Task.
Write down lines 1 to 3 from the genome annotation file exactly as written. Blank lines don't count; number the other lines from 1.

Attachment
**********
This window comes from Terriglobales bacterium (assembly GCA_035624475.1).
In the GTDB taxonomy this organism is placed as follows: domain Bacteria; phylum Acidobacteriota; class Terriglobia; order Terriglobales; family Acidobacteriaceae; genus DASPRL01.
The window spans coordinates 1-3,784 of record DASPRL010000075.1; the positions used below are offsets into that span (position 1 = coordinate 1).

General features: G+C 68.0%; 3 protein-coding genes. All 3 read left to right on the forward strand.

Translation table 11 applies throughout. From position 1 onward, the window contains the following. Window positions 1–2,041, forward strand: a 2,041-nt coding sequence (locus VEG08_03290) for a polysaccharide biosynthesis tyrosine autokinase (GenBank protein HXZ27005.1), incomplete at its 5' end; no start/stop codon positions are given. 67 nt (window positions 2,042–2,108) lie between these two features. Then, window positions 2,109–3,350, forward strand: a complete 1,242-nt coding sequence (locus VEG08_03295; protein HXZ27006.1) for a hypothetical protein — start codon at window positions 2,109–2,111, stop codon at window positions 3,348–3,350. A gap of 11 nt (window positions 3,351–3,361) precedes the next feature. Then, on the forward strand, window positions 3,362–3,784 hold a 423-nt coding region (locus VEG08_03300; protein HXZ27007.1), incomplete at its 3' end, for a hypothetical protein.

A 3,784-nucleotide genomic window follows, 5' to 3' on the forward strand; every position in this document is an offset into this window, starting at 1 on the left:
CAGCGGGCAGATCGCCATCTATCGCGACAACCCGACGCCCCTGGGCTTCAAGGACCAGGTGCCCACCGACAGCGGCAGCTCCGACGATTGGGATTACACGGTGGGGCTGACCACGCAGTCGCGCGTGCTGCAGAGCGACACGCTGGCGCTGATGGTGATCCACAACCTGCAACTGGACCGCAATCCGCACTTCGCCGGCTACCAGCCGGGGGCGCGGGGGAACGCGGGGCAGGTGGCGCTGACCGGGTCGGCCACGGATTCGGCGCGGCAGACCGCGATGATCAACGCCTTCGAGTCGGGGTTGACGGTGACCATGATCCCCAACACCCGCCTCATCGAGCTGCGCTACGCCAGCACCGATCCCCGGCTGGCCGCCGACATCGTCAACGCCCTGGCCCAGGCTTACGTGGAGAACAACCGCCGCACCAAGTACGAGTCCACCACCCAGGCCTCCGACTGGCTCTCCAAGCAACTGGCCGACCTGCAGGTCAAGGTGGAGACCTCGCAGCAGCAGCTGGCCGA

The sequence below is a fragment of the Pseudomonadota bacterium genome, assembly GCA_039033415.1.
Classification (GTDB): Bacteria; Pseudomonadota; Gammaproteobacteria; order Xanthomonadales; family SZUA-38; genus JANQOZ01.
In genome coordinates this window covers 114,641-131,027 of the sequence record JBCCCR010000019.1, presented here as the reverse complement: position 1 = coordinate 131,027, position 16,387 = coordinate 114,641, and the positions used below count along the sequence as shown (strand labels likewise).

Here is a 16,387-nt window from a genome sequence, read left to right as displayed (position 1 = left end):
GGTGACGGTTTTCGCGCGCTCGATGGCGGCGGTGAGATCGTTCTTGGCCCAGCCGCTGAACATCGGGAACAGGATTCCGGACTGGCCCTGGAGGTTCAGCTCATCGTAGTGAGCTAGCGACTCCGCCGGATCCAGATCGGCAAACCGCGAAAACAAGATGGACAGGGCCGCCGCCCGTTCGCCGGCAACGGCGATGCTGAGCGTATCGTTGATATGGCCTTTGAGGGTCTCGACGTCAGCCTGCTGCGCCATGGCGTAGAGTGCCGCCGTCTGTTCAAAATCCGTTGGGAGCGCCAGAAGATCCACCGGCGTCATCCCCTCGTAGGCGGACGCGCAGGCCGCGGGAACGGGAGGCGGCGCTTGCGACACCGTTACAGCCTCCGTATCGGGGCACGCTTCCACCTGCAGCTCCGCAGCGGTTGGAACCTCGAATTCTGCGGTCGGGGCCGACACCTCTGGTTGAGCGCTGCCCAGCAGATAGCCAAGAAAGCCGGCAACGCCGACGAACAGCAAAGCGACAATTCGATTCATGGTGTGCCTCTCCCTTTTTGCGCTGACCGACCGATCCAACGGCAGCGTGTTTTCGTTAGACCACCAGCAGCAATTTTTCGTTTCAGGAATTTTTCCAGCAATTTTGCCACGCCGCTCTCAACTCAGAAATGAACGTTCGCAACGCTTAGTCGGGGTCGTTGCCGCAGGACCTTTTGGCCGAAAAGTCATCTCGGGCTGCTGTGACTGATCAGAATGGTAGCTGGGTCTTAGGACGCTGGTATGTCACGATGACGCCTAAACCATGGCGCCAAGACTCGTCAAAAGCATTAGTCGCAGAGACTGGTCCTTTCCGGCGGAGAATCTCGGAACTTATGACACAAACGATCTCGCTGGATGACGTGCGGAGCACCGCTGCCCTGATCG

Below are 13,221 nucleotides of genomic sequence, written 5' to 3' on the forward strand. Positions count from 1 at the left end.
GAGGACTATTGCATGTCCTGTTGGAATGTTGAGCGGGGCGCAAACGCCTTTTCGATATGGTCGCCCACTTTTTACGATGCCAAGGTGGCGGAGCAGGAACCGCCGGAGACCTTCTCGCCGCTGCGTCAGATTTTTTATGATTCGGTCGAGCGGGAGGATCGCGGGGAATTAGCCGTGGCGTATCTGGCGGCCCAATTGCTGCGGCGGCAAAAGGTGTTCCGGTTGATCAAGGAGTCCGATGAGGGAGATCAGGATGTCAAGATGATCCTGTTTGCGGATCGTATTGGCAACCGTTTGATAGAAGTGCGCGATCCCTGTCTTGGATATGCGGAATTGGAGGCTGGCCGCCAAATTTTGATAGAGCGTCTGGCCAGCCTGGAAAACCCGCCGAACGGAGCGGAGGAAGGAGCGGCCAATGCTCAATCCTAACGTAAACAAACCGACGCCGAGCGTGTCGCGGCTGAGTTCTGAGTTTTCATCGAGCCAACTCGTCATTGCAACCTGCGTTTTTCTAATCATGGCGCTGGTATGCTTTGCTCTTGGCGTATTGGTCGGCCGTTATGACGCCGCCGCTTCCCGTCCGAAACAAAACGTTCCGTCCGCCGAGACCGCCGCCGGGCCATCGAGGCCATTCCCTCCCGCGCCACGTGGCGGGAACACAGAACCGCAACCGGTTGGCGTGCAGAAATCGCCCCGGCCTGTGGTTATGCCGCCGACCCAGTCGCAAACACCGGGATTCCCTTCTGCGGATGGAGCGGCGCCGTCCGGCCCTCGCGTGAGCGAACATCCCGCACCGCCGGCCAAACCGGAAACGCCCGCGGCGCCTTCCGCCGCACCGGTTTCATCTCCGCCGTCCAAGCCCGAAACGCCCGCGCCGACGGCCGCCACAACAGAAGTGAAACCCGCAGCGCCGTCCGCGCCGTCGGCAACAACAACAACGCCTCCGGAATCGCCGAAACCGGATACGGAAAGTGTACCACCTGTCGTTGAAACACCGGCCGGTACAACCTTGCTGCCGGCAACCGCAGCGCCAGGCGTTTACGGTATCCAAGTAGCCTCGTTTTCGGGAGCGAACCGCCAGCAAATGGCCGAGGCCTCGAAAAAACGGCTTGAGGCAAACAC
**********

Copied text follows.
This window comes from Terriglobales bacterium (assembly GCA_035624475.1).
In the GTDB taxonomy this organism is placed as follows: domain Bacteria; phylum Acidobacteriota; class Terriglobia; order Terriglobales; family Acidobacteriaceae; genus DASPRL01.
The window spans coordinates 1-3,784 of record DASPRL010000075.1; the positions used below are offsets into that span (position 1 = coordinate 1).